We expanded on the theme with contributions on the limits of what is sayable: '…can the unsayable be said' by Lia Abuladze (see also the journal Die Drei, No 1, 2014) – and on the difficulty of recognizing communicative utterances as such in people with severe speech impediments. 'Speech or not?' - a contribution by Hortense Nötzli-Van den Eede.
Our weekly work in Dornach on the Twelve Moods, from autumn 2012 to the summer of 2013, focused after Christmas mainly on the astral cross of Taurus, Leo, Scorpio and Aquarius. We look closely at the language (parts of speech, syntax, sounds, vowels, consonants and planets in connection with the vowels). We accompany this study with eurythmy exercises, which allow us to experience, through movement, the aspects of the zodiac in conjunction with the corresponding planets. We also spoke the verses, individually and in the group, so we could also experience them in that sphere.
With these yearly conferences on Rudolf Steiner's work we would like to celebrate the many centenaries that lie ahead up until 2025, not so much as outer anniversaries but as opportunities to look at these works with new eyes, against the background of current events. Focusing on different chapters in The Threshold of the Spiritual World, Robin Schmidt, Corinna Gleide, Helmut Goldmann, Constanza Kaliks, Paul Mackay and Christiane Haid presented their individual access to these themes. This work was further deepened in two study groups. We also experienced the theme of the threshold artistically through Barbara Stuten’s recitation of poems by Johann Wolfgang von Goethe, Peter Handke and Paul Celan. The participants – almost all age groups were represented – were delighted with the variety of inspirational contributions. Apart from looking at The Threshold of the Spiritual World from the point of view of the present time, we also looked back to the year 1913 when the book was written. This showed impressively how Rudolf Steiner saw the Fourth Mystery Drama, the lecture cycle on the 'The Secrets of the Threshold', which he gave for the premiere of that drama, and the book The Threshold of the Spiritual World', which came out at the same time, as a unity that would enable members to experience and study the topic of the threshold in a time-appropriate, existential way, in the written and spoken word and in the performance on stage. This triad, which brought together art and science, was clearly meant by Rudolf Steiner as a motive for inner development.
The May meeting had two main topics: 'Appearance' as a fundamental category of the aesthetic and 'Photography and Anthroposophy'.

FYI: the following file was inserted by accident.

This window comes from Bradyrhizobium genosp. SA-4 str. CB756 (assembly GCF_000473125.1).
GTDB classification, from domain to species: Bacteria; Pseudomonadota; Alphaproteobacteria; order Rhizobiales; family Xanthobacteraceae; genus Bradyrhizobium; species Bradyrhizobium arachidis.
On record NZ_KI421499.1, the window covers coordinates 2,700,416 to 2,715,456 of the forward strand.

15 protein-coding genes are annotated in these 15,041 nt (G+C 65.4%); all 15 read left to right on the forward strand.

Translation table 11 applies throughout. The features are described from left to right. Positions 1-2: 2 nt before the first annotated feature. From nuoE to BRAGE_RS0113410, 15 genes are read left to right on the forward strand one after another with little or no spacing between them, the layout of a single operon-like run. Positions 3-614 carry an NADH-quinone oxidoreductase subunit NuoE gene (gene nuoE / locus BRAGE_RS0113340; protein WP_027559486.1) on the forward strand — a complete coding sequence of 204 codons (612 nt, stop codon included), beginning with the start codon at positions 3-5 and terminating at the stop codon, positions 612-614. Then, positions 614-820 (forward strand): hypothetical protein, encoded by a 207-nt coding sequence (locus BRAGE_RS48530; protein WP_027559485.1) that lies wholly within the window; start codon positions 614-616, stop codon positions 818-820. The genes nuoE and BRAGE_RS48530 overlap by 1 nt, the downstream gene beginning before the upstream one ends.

Artistic appearance is something that exists for itself, independently, between the true and the good. Freely connected with, but not dependent on these, appearance can be conceived as a function of the spirit ('appearance of the idea'). The experience of spirit is evoked in the observer, not by the content but the quality of the appearing form. Artists tend to describe this relationship as 'coherence'. This refers to the sense that subtly examines whether all details in a piece of art are put together in a way that makes them a whole. How this coherence is achieved depends on the individual artist and is a factor that needs to be considered in art observation.
The second topic was introduced with the question, 'Can we develop criteria for understanding photography as a modern form of art based on Rudolf Steiner's deliberations on an aesthetics of the future?
In anthroposophical circles we have the discrepancy that photography is used in manifold ways while being rejected as an art form.
What are the archetypal means of artistic photography? It became apparent that the actual creative process begins only with the observation of the image as seen through the lens of the camera. Aesthetic qualities interact with those of documentation. We need to develop the faculty to discriminate so that the aesthetic qualities can be perceived, for, in photography, the emphasis is often on the documental aspect.
Alexander Schaumann, Jutta Wortmann
May and October: Colloquium on the language of poetry
Invitation: Colloquium on Rainer Maria Rilke's Duino Elegies
In the past two years, three weekend colloquia were devoted to Rainer Maria Rilke's Duino Elegies (12-14 October 2012, 3-5 May and 11-13 October 2013). Rilke himself saw these Elegies as the goal and culmination of his work. It is interesting that they were composed at the time when anthroposophy was brought to life.
The motif of the 'angel' appears repeatedly in Rilke's poetry. He does not mean anything traditionally religious by it but sees the angel as the representative of an 'open' world, which includes this world as well as the beyond. 'The angel of the elegies is the being which guarantees that we can recognize a higher degree of reality in the invisible.' (Letter to Witold Hulewicz). Christian Morgenstern, who died early and whose 100th death day we will commemorate in 2014, was a contemporary of Rilke. We will study his poetic work at our next colloquium (16–18 May 2014).
The Whitsun Conference was organized by the Section for Performing Arts, the Literary Arts and Humanities Section and the General Anthroposophical Section. It consisted in a multi-faceted journey through the various kinds of arts which could meet in the work we did together. Embedded in a rich programme of eurythmy and music, the priest Michael Debus, the physician Armin Husemann, the sculptor and architect Christian Hitsch and Christiane Haid pursued in their lectures the process of the spiritualization of matter – in eurythmy, music, aesthetics, poetry and architecture. The Heiligenberg String Septet played contemporary compositions on instruments fashioned from the seven planetary woods according to indications by Rudolf Steiner. Deeply impressive was also the speech chorus performance with works related to Whitsun. The cooperation of the different sections allowed for a wide range of insights and experiences. The artistic groups were another important part of the conference, with seven full hours available for entering deeply into activities such as painting, drawing, eurythmy or artistic speech.